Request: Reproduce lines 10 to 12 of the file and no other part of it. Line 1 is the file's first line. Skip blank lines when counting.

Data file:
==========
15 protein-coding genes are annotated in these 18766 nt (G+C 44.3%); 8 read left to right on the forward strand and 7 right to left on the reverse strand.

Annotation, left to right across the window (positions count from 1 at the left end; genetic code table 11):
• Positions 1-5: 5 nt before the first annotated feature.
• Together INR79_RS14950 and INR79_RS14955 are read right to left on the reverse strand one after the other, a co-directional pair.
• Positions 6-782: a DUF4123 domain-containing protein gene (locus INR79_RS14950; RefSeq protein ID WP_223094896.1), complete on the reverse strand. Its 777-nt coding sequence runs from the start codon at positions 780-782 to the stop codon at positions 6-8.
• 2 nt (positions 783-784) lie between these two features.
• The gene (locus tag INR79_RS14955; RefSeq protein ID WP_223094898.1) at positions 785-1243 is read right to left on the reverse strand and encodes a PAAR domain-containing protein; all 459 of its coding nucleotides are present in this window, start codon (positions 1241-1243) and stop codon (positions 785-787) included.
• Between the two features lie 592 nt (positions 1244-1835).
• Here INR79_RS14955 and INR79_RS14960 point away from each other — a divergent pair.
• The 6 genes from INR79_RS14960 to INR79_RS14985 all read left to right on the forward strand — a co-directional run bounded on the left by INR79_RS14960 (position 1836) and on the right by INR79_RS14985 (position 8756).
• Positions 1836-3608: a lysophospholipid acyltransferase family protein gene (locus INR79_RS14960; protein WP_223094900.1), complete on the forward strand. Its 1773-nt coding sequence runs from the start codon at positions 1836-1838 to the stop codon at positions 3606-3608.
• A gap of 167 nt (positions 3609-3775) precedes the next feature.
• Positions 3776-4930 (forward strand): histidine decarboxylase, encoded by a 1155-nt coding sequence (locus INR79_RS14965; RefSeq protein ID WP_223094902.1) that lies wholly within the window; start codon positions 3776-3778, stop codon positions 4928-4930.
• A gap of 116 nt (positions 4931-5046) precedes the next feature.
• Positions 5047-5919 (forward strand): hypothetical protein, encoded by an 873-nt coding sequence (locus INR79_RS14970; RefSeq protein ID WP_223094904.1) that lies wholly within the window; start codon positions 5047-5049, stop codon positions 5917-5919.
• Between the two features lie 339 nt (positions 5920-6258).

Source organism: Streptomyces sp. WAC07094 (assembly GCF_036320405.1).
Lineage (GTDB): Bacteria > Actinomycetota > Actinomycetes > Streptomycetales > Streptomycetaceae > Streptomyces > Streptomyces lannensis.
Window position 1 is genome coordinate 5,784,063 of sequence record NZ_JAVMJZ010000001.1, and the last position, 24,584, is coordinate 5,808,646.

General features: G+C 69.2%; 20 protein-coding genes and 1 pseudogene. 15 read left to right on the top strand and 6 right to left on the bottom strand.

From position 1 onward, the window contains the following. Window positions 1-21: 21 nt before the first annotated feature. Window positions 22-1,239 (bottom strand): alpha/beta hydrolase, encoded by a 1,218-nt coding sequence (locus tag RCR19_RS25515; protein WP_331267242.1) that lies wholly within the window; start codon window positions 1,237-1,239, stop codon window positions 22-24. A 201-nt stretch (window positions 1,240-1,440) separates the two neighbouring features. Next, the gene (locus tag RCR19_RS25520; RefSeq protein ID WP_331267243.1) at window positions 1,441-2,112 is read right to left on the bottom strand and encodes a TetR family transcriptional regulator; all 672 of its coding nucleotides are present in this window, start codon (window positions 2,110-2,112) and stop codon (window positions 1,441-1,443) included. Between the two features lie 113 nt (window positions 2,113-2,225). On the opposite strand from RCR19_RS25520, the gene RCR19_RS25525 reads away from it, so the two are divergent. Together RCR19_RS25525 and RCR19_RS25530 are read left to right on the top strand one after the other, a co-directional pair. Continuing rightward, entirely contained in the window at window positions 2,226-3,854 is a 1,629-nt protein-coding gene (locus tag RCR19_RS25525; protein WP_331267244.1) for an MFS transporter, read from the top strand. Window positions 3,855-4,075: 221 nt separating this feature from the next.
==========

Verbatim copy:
• The 6 genes from INR79_RS14960 to INR79_RS14985 all read left to right on the forward strand — a co-directional run bounded on the left by INR79_RS14960 (position 1836) and on the right by INR79_RS14985 (position 8756).
• Positions 1836-3608: a lysophospholipid acyltransferase family protein gene (locus INR79_RS14960; protein WP_223094900.1), complete on the forward strand. Its 1773-nt coding sequence runs from the start codon at positions 1836-1838 to the stop codon at positions 3606-3608.
• A gap of 167 nt (positions 3609-3775) precedes the next feature.